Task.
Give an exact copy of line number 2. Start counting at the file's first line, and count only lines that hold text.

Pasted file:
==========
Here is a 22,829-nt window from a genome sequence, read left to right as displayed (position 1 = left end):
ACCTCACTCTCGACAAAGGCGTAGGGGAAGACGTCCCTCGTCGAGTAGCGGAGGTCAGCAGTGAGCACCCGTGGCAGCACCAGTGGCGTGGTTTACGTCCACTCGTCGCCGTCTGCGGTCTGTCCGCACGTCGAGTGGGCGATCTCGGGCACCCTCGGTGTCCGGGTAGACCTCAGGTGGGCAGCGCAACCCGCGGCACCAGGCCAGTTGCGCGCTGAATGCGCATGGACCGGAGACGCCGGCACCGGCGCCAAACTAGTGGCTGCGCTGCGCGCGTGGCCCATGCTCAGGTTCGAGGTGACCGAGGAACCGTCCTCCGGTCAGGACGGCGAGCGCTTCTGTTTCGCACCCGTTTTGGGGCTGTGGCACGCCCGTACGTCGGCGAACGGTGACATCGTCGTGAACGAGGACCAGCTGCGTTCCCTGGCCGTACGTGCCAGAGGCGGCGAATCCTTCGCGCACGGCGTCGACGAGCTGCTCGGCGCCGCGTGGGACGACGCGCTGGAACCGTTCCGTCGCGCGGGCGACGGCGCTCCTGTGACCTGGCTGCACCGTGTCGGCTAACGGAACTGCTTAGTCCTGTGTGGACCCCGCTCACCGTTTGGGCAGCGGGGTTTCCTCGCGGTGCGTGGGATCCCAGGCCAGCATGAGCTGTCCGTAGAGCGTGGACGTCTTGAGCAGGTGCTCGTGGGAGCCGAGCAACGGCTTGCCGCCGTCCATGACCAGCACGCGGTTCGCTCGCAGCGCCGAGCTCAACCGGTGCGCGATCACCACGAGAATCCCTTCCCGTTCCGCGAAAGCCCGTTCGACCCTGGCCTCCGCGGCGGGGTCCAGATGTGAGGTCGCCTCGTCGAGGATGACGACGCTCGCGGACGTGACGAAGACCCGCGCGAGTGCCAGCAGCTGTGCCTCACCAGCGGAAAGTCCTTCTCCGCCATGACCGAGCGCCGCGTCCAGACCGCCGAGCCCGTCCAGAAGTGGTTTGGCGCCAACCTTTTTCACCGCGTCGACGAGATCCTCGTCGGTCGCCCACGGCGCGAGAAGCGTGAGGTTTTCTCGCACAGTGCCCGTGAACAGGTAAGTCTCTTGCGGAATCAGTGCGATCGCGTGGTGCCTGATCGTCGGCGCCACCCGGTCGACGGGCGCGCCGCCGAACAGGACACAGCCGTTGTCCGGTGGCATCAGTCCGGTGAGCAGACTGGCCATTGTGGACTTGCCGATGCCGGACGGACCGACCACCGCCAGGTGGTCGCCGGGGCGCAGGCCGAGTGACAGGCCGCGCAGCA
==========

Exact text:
ACCTCACTCTCGACAAAGGCGTAGGGGAAGACGTCCCTCGTCGAGTAGCGGAGGTCAGCAGTGAGCACCCGTGGCAGCACCAGTGGCGTGGTTTACGTCCACTCGTCGCCGTCTGCGGTCTGTCCGCACGTCGAGTGGGCGATCTCGGGCACCCTCGGTGTCCGGGTAGACCTCAGGTGGGCAGCGCAACCCGCGGCACCAGGCCAGTTGCGCGCTGAATGCGCATGGACCGGAGACGCCGGCACCGGCGCCAAACTAGTGGCTGCGCTGCGCGCGTGGCCCATGCTCAGGTTCGAGGTGACCGAGGAACCGTCCTCCGGTCAGGACGGCGAGCGCTTCTGTTTCGCACCCGTTTTGGGGCTGTGGCACGCCCGTACGTCGGCGAACGGTGACATCGTCGTGAACGAGGACCAGCTGCGTTCCCTGGCCGTACGTGCCAGAGGCGGCGAATCCTTCGCGCACGGCGTCGACGAGCTGCTCGGCGCCGCGTGGGACGACGCGCTGGAACCGTTCCGTCGCGCGGGCGACGGCGCTCCTGTGACCTGGCTGCACCGTGTCGGCTAACGGAACTGCTTAGTCCTGTGTGGACCCCGCTCACCGTTTGGGCAGCGGGGTTTCCTCGCGGTGCGTGGGATCCCAGGCCAGCATGAGCTGTCCGTAGAGCGTGGACGTCTTGAGCAGGTGCTCGTGGGAGCCGAGCAACGGCTTGCCGCCGTCCATGACCAGCACGCGGTTCGCTCGCAGCGCCGAGCTCAACCGGTGCGCGATCACCACGAGAATCCCTTCCCGTTCCGCGAAAGCCCGTTCGACCCTGGCCTCCGCGGCGGGGTCCAGATGTGAGGTCGCCTCGTCGAGGATGACGACGCTCGCGGACGTGACGAAGACCCGCGCGAGTGCCAGCAGCTGTGCCTCACCAGCGGAAAGTCCTTCTCCGCCATGACCGAGCGCCGCGTCCAGACCGCCGAGCCCGTCCAGAAGTGGTTTGGCGCCAACCTTTTTCACCGCGTCGACGAGATCCTCGTCGGTCGCCCACGGCGCGAGAAGCGTGAGGTTTTCTCGCACAGTGCCCGTGAACAGGTAAGTCTCTTGCGGAATCAGTGCGATCGCGTGGTGCCTGATCGTCGGCGCCACCCGGTCGACGGGCGCGCCGCCGAACAGGACACAGCCGTTGTCCGGTGGCATCAGTCCGGTGAGCAGACTGGCCATTGTGGACTTGCCGATGCCGGACGGACCGACCACCGCCAGGTGGTCGCCGGGGCGCAGGCCGAGTGACAGGCCGCGCAGCA